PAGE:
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Old 03-15-2012, 02:54 PM   #41
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Tell him to get a Honda fury if he MUsT have a chopper. Much more practical and easier to ride.
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Old 03-15-2012, 02:57 PM   #42
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I have a neighbor that owns a similar custom chopper. During the summer I see him washing it at least once a month in his driveway. When back in his garage it parks under a full cover. In 5 years I have yet to see him ride it, not even once! Sounds like fun to me, haha

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Old 03-15-2012, 03:11 PM   #43
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Lighten up guys. Here's dude that wants to get into motorcycling. Period. If he's got the money to buy whatever bike he wants, I'd say, more power to him. It's obvious most here are into sportbikes and don't much care for cruisers, much less custom long bike. Recognize that there are just as many, if not more, that feel the exact opposite.

Live and let live.

Is that chopper ideal for a first bike? No. Can someone learn to ride on one? Absolutely. My next door neighbor bought a HD RoadKing as his first bike. Decked out with the Police Package, it weighed more than 800 lbs. He rode it around a few few weeks before taking it through the grueling week long Police Qualification Course - and passed. Now he can run circles around my sportbike - literally.

My advice: let him buy what tickles his fancy. Sounds like he's at an age that don't really need a lecture. Heck, he could be the CEO of the company one of you work for. Do advise him to seek rider training as soon and as much as possible.

I would love to go ride shotgun with his bike, whatever that may be.
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Old 03-15-2012, 03:13 PM   #44
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Quote:
Originally Posted by TomballD View Post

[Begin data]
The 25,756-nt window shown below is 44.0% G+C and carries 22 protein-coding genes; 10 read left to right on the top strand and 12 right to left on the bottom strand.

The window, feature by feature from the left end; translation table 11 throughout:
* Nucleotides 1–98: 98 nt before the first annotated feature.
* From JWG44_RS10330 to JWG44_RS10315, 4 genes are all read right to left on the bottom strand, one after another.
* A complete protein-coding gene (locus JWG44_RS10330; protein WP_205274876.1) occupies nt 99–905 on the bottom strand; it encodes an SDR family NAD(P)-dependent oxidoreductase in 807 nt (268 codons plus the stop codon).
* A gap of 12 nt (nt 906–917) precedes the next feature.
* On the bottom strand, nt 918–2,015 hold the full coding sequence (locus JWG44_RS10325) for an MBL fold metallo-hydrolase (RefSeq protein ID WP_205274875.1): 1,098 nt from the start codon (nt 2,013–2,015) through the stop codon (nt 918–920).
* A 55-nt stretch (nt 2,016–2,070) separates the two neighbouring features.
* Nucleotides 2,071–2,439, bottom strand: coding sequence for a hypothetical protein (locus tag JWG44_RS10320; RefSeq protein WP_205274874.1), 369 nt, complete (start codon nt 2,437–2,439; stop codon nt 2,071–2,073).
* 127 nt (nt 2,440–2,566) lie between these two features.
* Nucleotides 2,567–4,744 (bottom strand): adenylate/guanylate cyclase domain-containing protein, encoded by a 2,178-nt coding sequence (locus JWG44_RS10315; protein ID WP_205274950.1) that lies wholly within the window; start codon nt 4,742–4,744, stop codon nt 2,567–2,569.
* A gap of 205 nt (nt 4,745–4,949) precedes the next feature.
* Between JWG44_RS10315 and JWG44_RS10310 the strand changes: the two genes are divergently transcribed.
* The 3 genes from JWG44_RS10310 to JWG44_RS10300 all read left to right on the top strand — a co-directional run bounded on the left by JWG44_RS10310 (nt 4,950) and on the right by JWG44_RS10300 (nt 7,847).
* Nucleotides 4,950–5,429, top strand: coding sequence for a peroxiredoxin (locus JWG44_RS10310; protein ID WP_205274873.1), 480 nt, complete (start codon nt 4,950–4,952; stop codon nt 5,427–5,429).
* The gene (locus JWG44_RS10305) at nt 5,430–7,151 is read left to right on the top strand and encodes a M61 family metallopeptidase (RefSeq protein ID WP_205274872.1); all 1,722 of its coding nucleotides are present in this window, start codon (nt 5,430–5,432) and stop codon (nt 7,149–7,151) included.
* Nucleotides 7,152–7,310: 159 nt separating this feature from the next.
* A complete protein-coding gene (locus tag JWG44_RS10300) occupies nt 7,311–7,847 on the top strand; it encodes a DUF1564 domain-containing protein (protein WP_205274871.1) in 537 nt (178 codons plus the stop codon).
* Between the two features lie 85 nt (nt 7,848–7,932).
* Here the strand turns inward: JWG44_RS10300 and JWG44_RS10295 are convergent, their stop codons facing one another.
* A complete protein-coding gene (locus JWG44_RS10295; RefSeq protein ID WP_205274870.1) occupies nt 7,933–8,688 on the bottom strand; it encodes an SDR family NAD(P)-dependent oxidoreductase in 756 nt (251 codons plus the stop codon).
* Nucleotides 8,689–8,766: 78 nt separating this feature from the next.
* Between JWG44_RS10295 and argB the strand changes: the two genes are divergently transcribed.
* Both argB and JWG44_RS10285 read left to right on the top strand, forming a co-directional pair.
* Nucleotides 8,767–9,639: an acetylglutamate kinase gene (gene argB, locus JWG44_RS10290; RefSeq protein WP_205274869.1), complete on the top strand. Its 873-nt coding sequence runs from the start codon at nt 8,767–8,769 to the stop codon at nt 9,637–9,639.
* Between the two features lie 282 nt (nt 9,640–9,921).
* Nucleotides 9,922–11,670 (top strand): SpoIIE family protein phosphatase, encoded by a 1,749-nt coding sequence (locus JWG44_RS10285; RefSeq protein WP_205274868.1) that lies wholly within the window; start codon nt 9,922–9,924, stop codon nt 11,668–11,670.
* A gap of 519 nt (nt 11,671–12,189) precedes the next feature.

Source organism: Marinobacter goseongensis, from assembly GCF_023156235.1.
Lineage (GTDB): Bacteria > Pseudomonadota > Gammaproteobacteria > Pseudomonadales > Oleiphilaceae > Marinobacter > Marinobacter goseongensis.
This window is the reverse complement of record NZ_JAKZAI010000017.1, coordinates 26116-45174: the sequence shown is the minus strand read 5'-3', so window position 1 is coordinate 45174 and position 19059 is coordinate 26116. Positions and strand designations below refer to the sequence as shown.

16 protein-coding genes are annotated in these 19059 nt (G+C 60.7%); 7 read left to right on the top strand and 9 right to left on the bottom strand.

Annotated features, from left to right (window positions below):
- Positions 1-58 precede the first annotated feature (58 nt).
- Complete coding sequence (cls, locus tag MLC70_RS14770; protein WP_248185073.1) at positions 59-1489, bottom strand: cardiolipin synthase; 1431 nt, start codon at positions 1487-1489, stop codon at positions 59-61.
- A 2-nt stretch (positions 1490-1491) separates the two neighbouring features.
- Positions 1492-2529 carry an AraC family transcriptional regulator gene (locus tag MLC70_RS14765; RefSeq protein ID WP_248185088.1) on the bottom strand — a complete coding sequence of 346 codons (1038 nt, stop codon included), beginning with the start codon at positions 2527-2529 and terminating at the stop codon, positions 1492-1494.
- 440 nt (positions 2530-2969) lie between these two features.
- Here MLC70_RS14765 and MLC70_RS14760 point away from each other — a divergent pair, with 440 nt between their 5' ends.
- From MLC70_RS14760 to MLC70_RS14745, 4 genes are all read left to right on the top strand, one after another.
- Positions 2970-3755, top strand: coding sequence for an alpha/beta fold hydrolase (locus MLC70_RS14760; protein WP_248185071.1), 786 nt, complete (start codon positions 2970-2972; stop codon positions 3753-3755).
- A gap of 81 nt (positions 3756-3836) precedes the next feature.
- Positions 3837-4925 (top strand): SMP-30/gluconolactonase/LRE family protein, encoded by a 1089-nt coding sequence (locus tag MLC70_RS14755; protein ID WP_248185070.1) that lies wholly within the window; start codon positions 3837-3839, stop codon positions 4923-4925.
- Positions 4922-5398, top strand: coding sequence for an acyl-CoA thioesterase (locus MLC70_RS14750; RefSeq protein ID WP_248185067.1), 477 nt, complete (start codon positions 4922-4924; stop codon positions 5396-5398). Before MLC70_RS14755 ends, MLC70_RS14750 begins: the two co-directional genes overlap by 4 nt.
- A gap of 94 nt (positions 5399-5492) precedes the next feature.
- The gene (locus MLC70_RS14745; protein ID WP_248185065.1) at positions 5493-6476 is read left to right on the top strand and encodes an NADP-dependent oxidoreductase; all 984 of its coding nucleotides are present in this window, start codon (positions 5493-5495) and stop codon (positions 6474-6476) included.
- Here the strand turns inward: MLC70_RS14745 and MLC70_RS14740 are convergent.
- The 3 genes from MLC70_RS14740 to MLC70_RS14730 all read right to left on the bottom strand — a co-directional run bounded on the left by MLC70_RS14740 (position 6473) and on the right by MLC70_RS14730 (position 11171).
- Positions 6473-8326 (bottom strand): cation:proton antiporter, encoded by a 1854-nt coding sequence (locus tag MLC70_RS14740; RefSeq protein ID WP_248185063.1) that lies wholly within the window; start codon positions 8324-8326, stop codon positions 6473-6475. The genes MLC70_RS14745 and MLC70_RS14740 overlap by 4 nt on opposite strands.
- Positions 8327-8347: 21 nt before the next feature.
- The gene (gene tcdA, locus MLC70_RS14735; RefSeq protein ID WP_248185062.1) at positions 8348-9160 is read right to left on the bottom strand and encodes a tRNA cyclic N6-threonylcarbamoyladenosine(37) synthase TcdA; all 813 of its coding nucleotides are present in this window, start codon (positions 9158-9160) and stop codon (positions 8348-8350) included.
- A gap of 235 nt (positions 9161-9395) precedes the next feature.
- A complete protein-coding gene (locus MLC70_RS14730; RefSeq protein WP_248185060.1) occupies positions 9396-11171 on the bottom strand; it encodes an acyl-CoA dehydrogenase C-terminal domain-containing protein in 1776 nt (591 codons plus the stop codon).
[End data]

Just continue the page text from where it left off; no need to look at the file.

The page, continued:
Tell him to get a Honda fury if he MUsT have a chopper. Much more practical and easier to ride.
And almost as ugly as most of the custom jobs...

At least it has a more sane steering geometry and enough brake for the engine...
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Old 03-15-2012, 03:15 PM   #45
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I told him to get a DRZ400SM to learn on but he's 40 and not into aggressive riding or anything. I think he might be leaning towards a cheaper cruiser like a used VTX 1300 or Boulevard m109r to get started on.
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Old 03-15-2012, 03:18 PM   #46
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Quote:
Originally Posted by Volfy View Post
Is that chopper ideal for a first bike? No. Can someone learn to ride on one? Absolutely. My next door neighbor bought a HD RoadKing as his first bike...
A RoadKing is about as close to a chopper as my HD is to my CBR
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Old 03-15-2012, 03:18 PM   #47
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Quote:
Originally Posted by Volfy View Post
Lighten up guys. Here's dude that wants to get into motorcycling. Period. If he's got the money to buy whatever bike he wants, I'd say, more power to him. It's obvious most here are into sportbikes and don't much care for cruisers, much less custom long bike. Recognize that there are just as many, if not more, that feel the exact opposite.

Live and let live.